Our final morning in the Pfalz was a rather relaxed one. We enjoyed our last visit to the excellent breakfast buffet put on by Weingut Manz, then finished up packing before turning in the keys and bidding Wachenheim and the Pfalz farewell. Once out on the road, we picked up the A-65 Autobahn and headed southeast toward the Rhein before crossing outside Karlsruhe. We passed within 3 miles of where I had lived in Karlsruhe and I thought about making a detour to show my nieces the university where I had started my graduate studies and the building I had lived in on the edge of the city forest, but we had friends awaiting our afternoon arrival in Augsburg and we already had a detour through the northern portion of the Black Forest planned, so at the crucial interchange I opted to stay on the highway. My nieces had been sufficiently tolerant of my meander down memory lane in Hamburg, and in the back of my head I knew that if I pulled off for Karlsruhe it would turn into the same again – with the requisite stops in old familar places and associated stories – and that would most certainly not be a short visit.
Having picked a Black Forest tour route more by traffic connections than by destination, we had settled on a stop in Calw as the best combination of scenic drives and progress toward the end destination of the day at Augsburg. Accordingly we left the Autobahn at Pforzheim and meandered our way up the Nagold valley toward Calw… at least until we hit a construction detour. Given our general interest in seeing the area a detour wasn’t overly out of place, and the one we took lead us up out of the forested river valley onto a higher plain decorated with fields of bright yellow raps alternating with first growth hay, as well as smaller roadside strips of u-pick flower stands. We then descended back into the valley and eventually into Calw where we meandered a bit in the car before finding a quiet (and free) parking spot just outside of the old town area.
Once on foot, we headed off on a targeted search for cake. Black Forest Cherry Cake in particular, and we were successful. The cafe we found serving it had outdoor seating which would have been quite nice a bit later in the day, but at the time we were there it was a bit on the cool and breezy side and sitting inside was far more attractive.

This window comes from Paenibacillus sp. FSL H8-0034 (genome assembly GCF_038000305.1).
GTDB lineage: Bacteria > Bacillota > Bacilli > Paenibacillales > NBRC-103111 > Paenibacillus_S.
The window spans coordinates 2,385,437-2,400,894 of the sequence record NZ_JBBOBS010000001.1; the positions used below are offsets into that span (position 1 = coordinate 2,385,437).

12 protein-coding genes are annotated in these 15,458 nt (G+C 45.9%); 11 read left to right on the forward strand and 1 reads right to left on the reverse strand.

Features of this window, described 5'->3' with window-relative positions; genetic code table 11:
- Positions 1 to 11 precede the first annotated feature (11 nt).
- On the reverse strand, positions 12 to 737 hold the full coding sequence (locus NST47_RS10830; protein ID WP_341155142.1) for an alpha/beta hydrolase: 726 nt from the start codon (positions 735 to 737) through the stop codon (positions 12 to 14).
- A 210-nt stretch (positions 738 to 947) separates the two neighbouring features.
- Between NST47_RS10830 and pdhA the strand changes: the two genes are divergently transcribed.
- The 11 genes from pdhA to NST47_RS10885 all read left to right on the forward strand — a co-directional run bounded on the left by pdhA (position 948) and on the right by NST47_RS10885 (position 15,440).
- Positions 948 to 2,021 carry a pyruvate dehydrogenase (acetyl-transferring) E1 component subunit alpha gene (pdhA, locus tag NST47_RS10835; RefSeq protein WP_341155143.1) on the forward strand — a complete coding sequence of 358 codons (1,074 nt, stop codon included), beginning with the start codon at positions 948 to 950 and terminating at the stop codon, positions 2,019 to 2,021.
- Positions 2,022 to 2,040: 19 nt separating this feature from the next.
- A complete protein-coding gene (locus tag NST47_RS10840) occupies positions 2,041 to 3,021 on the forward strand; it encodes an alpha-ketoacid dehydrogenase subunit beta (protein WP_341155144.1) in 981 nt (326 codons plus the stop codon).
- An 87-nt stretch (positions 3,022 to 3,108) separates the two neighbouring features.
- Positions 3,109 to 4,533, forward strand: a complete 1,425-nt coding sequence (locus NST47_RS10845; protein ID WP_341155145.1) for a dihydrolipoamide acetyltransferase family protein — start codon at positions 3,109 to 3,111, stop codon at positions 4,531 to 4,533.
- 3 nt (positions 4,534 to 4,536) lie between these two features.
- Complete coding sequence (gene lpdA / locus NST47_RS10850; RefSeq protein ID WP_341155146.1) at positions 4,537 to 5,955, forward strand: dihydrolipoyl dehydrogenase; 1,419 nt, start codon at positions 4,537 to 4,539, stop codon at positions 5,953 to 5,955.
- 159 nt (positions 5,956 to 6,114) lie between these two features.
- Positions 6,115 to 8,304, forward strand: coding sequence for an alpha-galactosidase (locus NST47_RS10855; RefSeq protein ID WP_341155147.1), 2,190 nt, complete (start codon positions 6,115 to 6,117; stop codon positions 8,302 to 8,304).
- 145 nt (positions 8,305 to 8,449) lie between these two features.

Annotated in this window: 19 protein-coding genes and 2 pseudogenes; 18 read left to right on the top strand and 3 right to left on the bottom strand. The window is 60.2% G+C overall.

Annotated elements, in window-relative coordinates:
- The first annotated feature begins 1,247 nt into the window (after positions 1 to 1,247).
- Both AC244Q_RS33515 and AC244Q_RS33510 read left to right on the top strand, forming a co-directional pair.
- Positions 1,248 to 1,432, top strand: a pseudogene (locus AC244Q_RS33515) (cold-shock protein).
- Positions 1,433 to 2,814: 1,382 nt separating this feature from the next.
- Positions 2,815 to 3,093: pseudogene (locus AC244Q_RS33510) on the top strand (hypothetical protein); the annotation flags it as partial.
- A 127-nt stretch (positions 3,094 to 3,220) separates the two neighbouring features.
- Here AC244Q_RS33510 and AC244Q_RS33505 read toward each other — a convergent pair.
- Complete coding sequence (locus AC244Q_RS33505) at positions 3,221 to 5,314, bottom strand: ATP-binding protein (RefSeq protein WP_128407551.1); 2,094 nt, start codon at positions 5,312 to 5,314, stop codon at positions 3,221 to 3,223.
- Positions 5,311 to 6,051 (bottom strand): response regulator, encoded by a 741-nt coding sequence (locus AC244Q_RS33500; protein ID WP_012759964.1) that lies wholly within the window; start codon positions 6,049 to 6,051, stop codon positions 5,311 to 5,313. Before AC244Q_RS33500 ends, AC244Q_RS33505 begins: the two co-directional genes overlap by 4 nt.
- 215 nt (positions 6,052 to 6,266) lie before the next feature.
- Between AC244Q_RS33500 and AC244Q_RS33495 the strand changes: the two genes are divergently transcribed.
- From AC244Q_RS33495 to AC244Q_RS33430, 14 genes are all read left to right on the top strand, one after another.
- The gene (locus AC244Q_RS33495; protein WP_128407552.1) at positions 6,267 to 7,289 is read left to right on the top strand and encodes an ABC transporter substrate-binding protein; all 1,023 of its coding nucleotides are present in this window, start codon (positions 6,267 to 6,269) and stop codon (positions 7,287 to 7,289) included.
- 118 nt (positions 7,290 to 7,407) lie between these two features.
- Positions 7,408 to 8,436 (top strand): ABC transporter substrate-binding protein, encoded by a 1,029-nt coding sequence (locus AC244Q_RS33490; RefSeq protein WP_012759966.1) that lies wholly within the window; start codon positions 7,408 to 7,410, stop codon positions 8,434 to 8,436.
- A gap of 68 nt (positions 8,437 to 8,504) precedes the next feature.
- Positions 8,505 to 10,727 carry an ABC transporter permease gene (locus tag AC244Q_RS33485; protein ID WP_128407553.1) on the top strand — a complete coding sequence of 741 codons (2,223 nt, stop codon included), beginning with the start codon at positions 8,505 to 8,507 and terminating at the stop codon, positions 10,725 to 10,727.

After our tea and cake break, we spent a few more minutes walking through the section of Calw we were in before heading back to the car and letting the GPS guide us back to the Autobahn and onward to my friends’ home in Koenigsbrunn by Augsburg.
We were in a good traffic flow, running ahead of schedule, and in the midst of a rousing game of license plate bingo when we approached the exit for Ulm, which in the back of my mind I had considered taking for a quick drive through the town and then proceed onward to Koenigsbrunn on some of the more local roads if traffic had been heavy on the Autobahn. I saw no need to do so, and we carried on. A few minutes later we were stuck in a full blown Stau, as in a near gridlock traffic jam in the middle of the highway where nothing ca move and most people turn off their cars. After about 15 minutes or so some people around us started to get out of their cars and walk around, talk to each other, and generally kill time. My nieces thought it was quite humorous, so they also got out of the car and joined in the pop-up road festival for a few minutes before heading back to join me in the car at that mysterious signal that lets groups of people know that something is about to happen. After a total time stopped of roughly half hour things started to move again, and 15 minutes later we were pulling in the driveway at my friends’ house.
They had tea and coffee waiting for us, and after a short visit to settle in we headed out to explore Augsburg in the evening. Most of the buildings had already closed for the day, but it was still a very enjoyable stroll through a city filled with history as well as everyday activities. Although I had not planned on turning the trip into a Luther-tour, having visited Coburg earlier in the trip it was hard not to appreciate the connection as we enjoyed the garden in front of the rebuilt Bishop’s residence and passed by other sites that Coburg is where Luther stayed during the preparation for the Diet of Augsburg and the Augsburg Confession.
We continued our tour through the historic city center as we learned of Augsburg’s leading roles in medieval finance and textiles before eventually leaving the historic part behind us and returning to the car park. On the way there, however, we had a final encounter with the textile traditions of the city when one of my nieces noticed the window displays of a store selling traditional Bavarian clothing and was enthralled by seeing a store apparently selling nothing but dirndls. Cherry trees were also in full bloom, and our path out of the city was lined with cherry pink highlights.
Following an excellent dinner at one of our hosts’ favorite Italian restaurants, we returned to their home for an extended evening of conversation. One of my nieces who had gone several months without playing the piano noticed theirs, and as she was appreciating it was invited to play, a request she happily complied with.